Mon 21st – Fri 25th November 2011


James Fennemore

at 00:14 on 22nd Nov 2011



I wouldn’t normally like to spend my evening in the company of ten of the most utterly abhorrent individuals imaginable. Laura Wade’s ‘Posh’, however, delivers an enthralling glimpse into a pathetically sordid world of elitist dining societies. It is a reality laid bare. Leaving behind any romanticised sheen of cosy ‘rah’, the production reveals an inherent despicable tribalism. Think ‘Lord of the Flies’, not ‘Jeeves and Wooster’.

We join ‘The Riot Club’ in one of their gluttonous congregations. A variety of members are present: some in attendance out of family tradition, some fledgling members experiencing the club for the first time, some vying for presidency. As the drinking intensifies the atmosphere sours, taking an inevitably horrifying turn for the worse, as the grim underbelly of the club is exposed. Screeching from their pathetically isolated ivory towers, the despicable figures reveal their warped views of reality. It’s compelling stuff.

Central to the outstanding writing on display is the humour. ‘Posh’ knows its audience. It is one that will laugh at all manner of Oxford based jokes (“Newcastle? Is that somewhere near LMH?”) and one that to some degree will buy into the aspirational snobbery upon which the impact of the writing hinges. We, comfortably sitting in the imposing debating chamber of the Union, become strikingly complicit in the dramatic action. The revulsion that the piece inspires is all too close to home.

There are some excellent performances from the cast. Andrew McCormack offers a delightful portrait of a veteran of the society, now securely placed in his political career. Fen Greatley has also been magnificently cast as an odious little rat of an individual, as drunk on the power of his elitism as he is on Bordeaux. Above all, though, James Phillips’ wonderful portrayal of George Balfour is one of the most consistently entertaining performances I’ve seen all year. Exuding a permanent state of bemusement, his perception of the world around him blurred by an inescapable cloud of aristocracy, he rouses poignancy alongside his humour. The expressiveness of such a range of characters is testament, of course, not only to the actors themselves, but the excellent direction of Susanna Quirke. She delivers a slick, focussed production of a professional quality.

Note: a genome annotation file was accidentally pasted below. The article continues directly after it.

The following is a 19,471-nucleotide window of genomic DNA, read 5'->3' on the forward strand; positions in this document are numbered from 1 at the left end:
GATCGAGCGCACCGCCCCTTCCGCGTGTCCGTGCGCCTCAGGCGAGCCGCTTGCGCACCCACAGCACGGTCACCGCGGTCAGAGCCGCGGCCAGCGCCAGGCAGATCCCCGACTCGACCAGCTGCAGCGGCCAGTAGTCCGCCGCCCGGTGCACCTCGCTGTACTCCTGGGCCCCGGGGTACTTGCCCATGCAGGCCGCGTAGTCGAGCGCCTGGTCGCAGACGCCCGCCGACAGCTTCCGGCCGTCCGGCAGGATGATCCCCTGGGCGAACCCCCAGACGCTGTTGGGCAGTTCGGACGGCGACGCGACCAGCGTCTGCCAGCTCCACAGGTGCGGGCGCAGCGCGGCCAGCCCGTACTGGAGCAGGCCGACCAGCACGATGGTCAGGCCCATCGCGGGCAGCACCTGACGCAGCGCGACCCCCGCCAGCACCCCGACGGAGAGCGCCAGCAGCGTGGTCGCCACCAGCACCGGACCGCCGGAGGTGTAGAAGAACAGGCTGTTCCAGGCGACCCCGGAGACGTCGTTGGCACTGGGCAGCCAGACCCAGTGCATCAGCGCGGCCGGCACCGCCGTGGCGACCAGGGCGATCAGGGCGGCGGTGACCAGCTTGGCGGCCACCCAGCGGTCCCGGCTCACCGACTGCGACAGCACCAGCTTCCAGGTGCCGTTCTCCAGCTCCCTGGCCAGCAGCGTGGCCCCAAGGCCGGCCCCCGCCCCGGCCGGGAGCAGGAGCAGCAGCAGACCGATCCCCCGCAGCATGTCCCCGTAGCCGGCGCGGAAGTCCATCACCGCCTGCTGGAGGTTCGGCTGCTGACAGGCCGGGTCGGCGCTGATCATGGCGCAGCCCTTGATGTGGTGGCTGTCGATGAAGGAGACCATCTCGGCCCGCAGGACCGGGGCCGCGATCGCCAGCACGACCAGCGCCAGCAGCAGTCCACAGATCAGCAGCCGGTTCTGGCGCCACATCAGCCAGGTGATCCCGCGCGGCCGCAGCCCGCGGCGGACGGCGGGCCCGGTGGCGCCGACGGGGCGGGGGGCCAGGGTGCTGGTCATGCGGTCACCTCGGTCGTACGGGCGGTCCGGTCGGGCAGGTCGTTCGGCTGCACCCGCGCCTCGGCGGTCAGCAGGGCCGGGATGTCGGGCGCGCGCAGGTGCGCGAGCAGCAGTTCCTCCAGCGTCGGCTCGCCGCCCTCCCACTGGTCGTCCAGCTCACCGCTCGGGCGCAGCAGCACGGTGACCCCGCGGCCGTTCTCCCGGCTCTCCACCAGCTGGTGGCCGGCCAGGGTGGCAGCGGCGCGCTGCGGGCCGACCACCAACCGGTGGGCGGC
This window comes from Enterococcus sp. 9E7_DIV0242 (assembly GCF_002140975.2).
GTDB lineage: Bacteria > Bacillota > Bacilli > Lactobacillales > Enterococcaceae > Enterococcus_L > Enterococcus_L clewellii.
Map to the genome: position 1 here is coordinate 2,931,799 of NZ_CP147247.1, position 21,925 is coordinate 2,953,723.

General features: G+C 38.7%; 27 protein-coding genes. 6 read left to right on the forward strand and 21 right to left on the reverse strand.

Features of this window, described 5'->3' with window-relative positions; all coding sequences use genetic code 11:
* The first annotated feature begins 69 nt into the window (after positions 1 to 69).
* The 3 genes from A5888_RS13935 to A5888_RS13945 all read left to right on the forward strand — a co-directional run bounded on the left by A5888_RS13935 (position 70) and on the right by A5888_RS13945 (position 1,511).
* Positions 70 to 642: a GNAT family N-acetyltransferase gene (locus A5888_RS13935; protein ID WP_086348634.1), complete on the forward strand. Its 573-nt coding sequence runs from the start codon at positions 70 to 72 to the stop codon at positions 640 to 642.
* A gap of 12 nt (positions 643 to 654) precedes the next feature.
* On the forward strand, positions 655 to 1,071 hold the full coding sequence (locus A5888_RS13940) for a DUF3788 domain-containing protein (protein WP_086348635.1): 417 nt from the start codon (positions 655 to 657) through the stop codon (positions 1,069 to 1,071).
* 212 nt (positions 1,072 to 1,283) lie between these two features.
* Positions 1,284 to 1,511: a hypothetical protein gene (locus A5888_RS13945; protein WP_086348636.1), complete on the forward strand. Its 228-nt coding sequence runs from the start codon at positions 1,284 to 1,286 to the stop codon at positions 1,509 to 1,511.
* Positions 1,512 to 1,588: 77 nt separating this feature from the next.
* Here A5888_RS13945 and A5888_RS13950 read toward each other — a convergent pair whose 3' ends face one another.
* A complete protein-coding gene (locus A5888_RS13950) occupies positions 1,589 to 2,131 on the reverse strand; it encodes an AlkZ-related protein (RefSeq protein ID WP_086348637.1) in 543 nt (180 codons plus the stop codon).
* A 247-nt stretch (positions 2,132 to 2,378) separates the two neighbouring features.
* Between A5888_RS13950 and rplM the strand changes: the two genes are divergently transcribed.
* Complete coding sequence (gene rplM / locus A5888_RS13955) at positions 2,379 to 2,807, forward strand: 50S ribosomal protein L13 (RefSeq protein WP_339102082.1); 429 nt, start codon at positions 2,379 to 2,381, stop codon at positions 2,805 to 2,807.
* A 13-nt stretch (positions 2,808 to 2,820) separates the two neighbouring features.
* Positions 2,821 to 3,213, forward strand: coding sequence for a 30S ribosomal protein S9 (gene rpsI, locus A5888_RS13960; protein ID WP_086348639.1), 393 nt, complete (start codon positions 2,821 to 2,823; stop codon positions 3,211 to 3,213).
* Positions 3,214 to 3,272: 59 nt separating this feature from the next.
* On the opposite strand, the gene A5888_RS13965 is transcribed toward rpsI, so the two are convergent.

'Posh' adeptly raises its two fingers to the horrifying society it depicts. If only this were fantasy. Cameron, beware.


Daniel Frampton

at 10:00 on 22nd Nov 2011



The hype is real. Deeply disturbing, riotously funny and performed in the most perfect location, Posh at the Oxford Union really is quite something. Please excuse me, I am a little lost for words.

I think you all now the premise; inside the dining room of a rural self-styled gastropub, a group of ten boys meet for their raucous annual dinner. They are called the Riot Club. Except everyone knows that Laura Wade is aiming this right at the infamous Oxford Bullingdon Club. With ten bottles of wine and a ten bird roast that turns out only to comprise of nine birds, the evening soon develops into a orgy of violence, humiliation and extreme social snobbery.

The acting is superb, there is not a weak link in the production. The cold charm and arrogance of Harry Villiers, (Freddie Bowerman), the beautifully horseish and condescending Jeremy (Andrew McCormack) and king of Riot Club faux-pas, the restaurant owner Chris (Dom Ballard) are particularly notable. For me however, the real highlight is James Philips as the buffoonish George Balfour. Totally believable and strangely endearing as a drunkard, he only had to so much as open his mouth I burst the entire audience burst laughter--“Our roof’s got holes in it, you can fire a cow through”.

The director Susanna Quirke makes great use of the limited space, and the scene changes are especially slick considering the amount of crockery, cutlery and other assorted table items had to be placed onto the tables and then taken off again after the first and for the final scenes. Praise must also be given for staging the play in such a brilliant location. The play is abundant with references to the Union and the future political careers that its high ranking members hope they might be offered to because of it. Sitting inside its walls only makes these issues of class privilege even more arresting

There was some trouble with audibility. Even sitting in the second row I sometimes struggled to hear when actors turned away from me. Sitting up in the balcony this problem would only get worse. Perhaps also the play too is a little overlong. When the lights went down after an 90-minute first half I thought for a moment it was the end.

But these are minor quibbles that should not be allowed to detract from an overwhelmingly professional and polished production that is a remarkable spectacle to behold. We most definitely are not all Riot Club members but, sitting as we do within the extremely introspective culture of the ‘Oxford bubble’, the challenges Wade poses are important for us all to consider.


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